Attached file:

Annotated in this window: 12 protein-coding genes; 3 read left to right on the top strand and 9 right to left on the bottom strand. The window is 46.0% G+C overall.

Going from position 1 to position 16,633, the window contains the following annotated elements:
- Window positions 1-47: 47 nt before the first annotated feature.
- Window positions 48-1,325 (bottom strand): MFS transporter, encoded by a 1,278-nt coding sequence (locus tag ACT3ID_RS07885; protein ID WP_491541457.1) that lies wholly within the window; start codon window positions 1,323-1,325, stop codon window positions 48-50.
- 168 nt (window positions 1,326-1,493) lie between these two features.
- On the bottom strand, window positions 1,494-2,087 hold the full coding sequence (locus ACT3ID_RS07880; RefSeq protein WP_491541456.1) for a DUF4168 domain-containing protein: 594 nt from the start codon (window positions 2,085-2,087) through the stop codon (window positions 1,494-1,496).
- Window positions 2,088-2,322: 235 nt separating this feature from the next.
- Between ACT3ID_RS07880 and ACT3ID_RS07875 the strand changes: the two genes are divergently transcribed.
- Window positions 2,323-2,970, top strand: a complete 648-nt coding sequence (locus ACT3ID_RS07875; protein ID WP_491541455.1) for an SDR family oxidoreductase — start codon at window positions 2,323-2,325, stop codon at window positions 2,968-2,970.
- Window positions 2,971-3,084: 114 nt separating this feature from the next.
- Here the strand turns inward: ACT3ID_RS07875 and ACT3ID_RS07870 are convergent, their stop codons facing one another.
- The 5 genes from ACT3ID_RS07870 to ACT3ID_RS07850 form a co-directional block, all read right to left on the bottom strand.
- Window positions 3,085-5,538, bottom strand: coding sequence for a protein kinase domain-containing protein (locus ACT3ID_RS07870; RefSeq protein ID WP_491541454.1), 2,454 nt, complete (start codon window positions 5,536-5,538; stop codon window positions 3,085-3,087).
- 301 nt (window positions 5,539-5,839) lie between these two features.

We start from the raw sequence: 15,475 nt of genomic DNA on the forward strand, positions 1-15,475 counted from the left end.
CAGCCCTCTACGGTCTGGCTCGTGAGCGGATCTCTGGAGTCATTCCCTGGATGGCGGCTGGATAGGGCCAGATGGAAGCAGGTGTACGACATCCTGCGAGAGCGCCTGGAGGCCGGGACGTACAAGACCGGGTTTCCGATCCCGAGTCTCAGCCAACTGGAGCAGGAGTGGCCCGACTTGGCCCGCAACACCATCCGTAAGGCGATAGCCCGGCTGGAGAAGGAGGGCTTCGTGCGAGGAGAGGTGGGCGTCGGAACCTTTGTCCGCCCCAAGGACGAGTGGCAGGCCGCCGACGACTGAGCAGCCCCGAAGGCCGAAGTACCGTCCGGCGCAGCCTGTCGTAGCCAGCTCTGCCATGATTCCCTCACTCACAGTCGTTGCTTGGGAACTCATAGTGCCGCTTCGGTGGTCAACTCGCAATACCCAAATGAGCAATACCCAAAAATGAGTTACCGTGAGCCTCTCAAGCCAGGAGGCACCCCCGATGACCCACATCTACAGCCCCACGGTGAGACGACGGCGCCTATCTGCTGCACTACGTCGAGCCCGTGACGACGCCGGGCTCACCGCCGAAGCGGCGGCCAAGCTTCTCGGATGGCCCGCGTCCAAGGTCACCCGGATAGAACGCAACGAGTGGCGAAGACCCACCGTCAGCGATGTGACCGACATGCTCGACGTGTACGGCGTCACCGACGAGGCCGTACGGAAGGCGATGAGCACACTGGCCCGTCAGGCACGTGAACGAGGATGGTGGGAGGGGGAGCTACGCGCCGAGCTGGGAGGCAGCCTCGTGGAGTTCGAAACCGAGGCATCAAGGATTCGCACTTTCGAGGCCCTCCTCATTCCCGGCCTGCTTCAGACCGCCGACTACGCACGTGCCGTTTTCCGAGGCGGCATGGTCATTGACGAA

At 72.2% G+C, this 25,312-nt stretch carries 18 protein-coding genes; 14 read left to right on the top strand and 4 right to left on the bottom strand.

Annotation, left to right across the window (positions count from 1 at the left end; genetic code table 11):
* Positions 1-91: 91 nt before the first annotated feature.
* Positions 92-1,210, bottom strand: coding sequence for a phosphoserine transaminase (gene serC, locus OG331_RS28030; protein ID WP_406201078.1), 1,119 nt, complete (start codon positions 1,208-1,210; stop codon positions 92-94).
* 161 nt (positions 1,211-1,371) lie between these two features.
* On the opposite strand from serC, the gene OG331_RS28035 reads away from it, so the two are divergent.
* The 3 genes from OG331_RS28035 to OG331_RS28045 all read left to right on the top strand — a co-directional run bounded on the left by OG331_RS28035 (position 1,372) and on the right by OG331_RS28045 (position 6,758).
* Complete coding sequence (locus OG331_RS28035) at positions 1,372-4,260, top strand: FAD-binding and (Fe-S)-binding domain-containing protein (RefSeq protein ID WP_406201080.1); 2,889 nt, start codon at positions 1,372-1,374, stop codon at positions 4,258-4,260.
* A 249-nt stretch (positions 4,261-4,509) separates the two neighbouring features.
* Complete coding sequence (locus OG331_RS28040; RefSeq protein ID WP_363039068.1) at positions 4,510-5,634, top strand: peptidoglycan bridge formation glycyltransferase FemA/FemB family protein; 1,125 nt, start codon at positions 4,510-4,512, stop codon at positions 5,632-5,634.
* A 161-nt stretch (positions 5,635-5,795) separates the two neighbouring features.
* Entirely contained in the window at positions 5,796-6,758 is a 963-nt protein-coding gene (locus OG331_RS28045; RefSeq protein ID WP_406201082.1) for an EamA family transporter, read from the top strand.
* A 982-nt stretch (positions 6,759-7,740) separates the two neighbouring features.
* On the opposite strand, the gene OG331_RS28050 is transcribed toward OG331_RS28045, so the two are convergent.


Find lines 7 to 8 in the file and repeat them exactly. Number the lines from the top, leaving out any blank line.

- Window positions 2,088-2,322: 235 nt separating this feature from the next.
- Between ACT3ID_RS07880 and ACT3ID_RS07875 the strand changes: the two genes are divergently transcribed.